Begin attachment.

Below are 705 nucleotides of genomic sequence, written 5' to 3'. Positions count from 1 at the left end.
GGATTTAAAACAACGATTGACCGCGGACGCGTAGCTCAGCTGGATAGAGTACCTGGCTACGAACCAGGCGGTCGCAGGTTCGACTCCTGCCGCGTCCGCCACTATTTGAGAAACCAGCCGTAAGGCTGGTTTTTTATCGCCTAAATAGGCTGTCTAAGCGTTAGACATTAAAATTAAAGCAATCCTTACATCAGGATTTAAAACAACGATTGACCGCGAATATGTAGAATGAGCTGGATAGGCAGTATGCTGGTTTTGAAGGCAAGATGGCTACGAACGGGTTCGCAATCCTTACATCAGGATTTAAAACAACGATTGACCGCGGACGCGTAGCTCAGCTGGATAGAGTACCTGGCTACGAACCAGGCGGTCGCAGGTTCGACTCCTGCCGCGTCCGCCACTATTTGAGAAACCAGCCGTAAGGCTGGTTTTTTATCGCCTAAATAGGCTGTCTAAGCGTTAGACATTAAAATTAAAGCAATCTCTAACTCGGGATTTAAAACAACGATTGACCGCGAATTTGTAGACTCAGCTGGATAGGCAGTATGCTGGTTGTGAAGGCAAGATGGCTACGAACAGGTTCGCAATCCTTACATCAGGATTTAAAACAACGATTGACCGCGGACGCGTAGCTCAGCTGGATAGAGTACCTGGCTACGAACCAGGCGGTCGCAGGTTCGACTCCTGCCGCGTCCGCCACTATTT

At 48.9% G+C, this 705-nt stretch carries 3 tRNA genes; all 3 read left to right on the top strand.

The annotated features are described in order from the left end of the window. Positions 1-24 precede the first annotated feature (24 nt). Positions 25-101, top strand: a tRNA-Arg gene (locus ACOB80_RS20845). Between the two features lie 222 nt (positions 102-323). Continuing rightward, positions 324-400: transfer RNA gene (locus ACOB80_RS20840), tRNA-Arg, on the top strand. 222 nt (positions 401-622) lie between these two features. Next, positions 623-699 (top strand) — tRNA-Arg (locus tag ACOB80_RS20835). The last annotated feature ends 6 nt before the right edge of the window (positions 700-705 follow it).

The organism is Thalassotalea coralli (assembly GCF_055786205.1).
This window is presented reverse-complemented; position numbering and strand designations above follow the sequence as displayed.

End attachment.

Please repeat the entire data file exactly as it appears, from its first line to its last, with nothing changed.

Below are 705 nucleotides of genomic sequence, written 5' to 3'. Positions count from 1 at the left end.
GGATTTAAAACAACGATTGACCGCGGACGCGTAGCTCAGCTGGATAGAGTACCTGGCTACGAACCAGGCGGTCGCAGGTTCGACTCCTGCCGCGTCCGCCACTATTTGAGAAACCAGCCGTAAGGCTGGTTTTTTATCGCCTAAATAGGCTGTCTAAGCGTTAGACATTAAAATTAAAGCAATCCTTACATCAGGATTTAAAACAACGATTGACCGCGAATATGTAGAATGAGCTGGATAGGCAGTATGCTGGTTTTGAAGGCAAGATGGCTACGAACGGGTTCGCAATCCTTACATCAGGATTTAAAACAACGATTGACCGCGGACGCGTAGCTCAGCTGGATAGAGTACCTGGCTACGAACCAGGCGGTCGCAGGTTCGACTCCTGCCGCGTCCGCCACTATTTGAGAAACCAGCCGTAAGGCTGGTTTTTTATCGCCTAAATAGGCTGTCTAAGCGTTAGACATTAAAATTAAAGCAATCTCTAACTCGGGATTTAAAACAACGATTGACCGCGAATTTGTAGACTCAGCTGGATAGGCAGTATGCTGGTTGTGAAGGCAAGATGGCTACGAACAGGTTCGCAATCCTTACATCAGGATTTAAAACAACGATTGACCGCGGACGCGTAGCTCAGCTGGATAGAGTACCTGGCTACGAACCAGGCGGTCGCAGGTTCGACTCCTGCCGCGTCCGCCACTATTT

At 48.9% G+C, this 705-nt stretch carries 3 tRNA genes; all 3 read left to right on the top strand.

The annotated features are described in order from the left end of the window. Positions 1-24 precede the first annotated feature (24 nt). Positions 25-101, top strand: a tRNA-Arg gene (locus ACOB80_RS20845). Between the two features lie 222 nt (positions 102-323). Continuing rightward, positions 324-400: transfer RNA gene (locus ACOB80_RS20840), tRNA-Arg, on the top strand. 222 nt (positions 401-622) lie between these two features. Next, positions 623-699 (top strand) — tRNA-Arg (locus tag ACOB80_RS20835). The last annotated feature ends 6 nt before the right edge of the window (positions 700-705 follow it).

The organism is Thalassotalea coralli (assembly GCF_055786205.1).
This window is presented reverse-complemented; position numbering and strand designations above follow the sequence as displayed.